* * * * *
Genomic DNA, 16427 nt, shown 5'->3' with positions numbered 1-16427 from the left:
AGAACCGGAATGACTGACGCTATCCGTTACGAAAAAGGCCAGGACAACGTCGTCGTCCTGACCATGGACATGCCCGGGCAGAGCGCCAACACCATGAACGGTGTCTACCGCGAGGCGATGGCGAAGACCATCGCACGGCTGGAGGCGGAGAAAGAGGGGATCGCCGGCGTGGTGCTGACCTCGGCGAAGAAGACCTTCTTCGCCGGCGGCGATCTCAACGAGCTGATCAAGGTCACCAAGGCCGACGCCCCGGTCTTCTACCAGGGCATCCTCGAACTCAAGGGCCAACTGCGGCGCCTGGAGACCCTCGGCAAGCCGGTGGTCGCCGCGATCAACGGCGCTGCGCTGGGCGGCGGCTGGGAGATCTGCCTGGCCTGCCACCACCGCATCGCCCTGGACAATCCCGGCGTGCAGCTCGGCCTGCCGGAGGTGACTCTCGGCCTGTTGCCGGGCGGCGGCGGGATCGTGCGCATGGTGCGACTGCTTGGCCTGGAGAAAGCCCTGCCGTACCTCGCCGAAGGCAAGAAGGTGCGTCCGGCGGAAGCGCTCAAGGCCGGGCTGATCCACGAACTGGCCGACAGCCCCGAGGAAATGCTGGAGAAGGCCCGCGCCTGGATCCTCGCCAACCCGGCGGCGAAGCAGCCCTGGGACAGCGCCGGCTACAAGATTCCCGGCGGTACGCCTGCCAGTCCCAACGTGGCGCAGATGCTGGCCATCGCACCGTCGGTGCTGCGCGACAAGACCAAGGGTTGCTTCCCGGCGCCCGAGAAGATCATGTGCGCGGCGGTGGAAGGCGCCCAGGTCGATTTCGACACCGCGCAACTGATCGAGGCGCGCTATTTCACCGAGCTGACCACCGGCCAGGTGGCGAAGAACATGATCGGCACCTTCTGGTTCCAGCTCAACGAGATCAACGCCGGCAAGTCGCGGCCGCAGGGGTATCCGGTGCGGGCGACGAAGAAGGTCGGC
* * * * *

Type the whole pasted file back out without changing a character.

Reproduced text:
Genomic DNA, 16427 nt, shown 5'->3' with positions numbered 1-16427 from the left:
AGAACCGGAATGACTGACGCTATCCGTTACGAAAAAGGCCAGGACAACGTCGTCGTCCTGACCATGGACATGCCCGGGCAGAGCGCCAACACCATGAACGGTGTCTACCGCGAGGCGATGGCGAAGACCATCGCACGGCTGGAGGCGGAGAAAGAGGGGATCGCCGGCGTGGTGCTGACCTCGGCGAAGAAGACCTTCTTCGCCGGCGGCGATCTCAACGAGCTGATCAAGGTCACCAAGGCCGACGCCCCGGTCTTCTACCAGGGCATCCTCGAACTCAAGGGCCAACTGCGGCGCCTGGAGACCCTCGGCAAGCCGGTGGTCGCCGCGATCAACGGCGCTGCGCTGGGCGGCGGCTGGGAGATCTGCCTGGCCTGCCACCACCGCATCGCCCTGGACAATCCCGGCGTGCAGCTCGGCCTGCCGGAGGTGACTCTCGGCCTGTTGCCGGGCGGCGGCGGGATCGTGCGCATGGTGCGACTGCTTGGCCTGGAGAAAGCCCTGCCGTACCTCGCCGAAGGCAAGAAGGTGCGTCCGGCGGAAGCGCTCAAGGCCGGGCTGATCCACGAACTGGCCGACAGCCCCGAGGAAATGCTGGAGAAGGCCCGCGCCTGGATCCTCGCCAACCCGGCGGCGAAGCAGCCCTGGGACAGCGCCGGCTACAAGATTCCCGGCGGTACGCCTGCCAGTCCCAACGTGGCGCAGATGCTGGCCATCGCACCGTCGGTGCTGCGCGACAAGACCAAGGGTTGCTTCCCGGCGCCCGAGAAGATCATGTGCGCGGCGGTGGAAGGCGCCCAGGTCGATTTCGACACCGCGCAACTGATCGAGGCGCGCTATTTCACCGAGCTGACCACCGGCCAGGTGGCGAAGAACATGATCGGCACCTTCTGGTTCCAGCTCAACGAGATCAACGCCGGCAAGTCGCGGCCGCAGGGGTATCCGGTGCGGGCGACGAAGAAGGTCGGC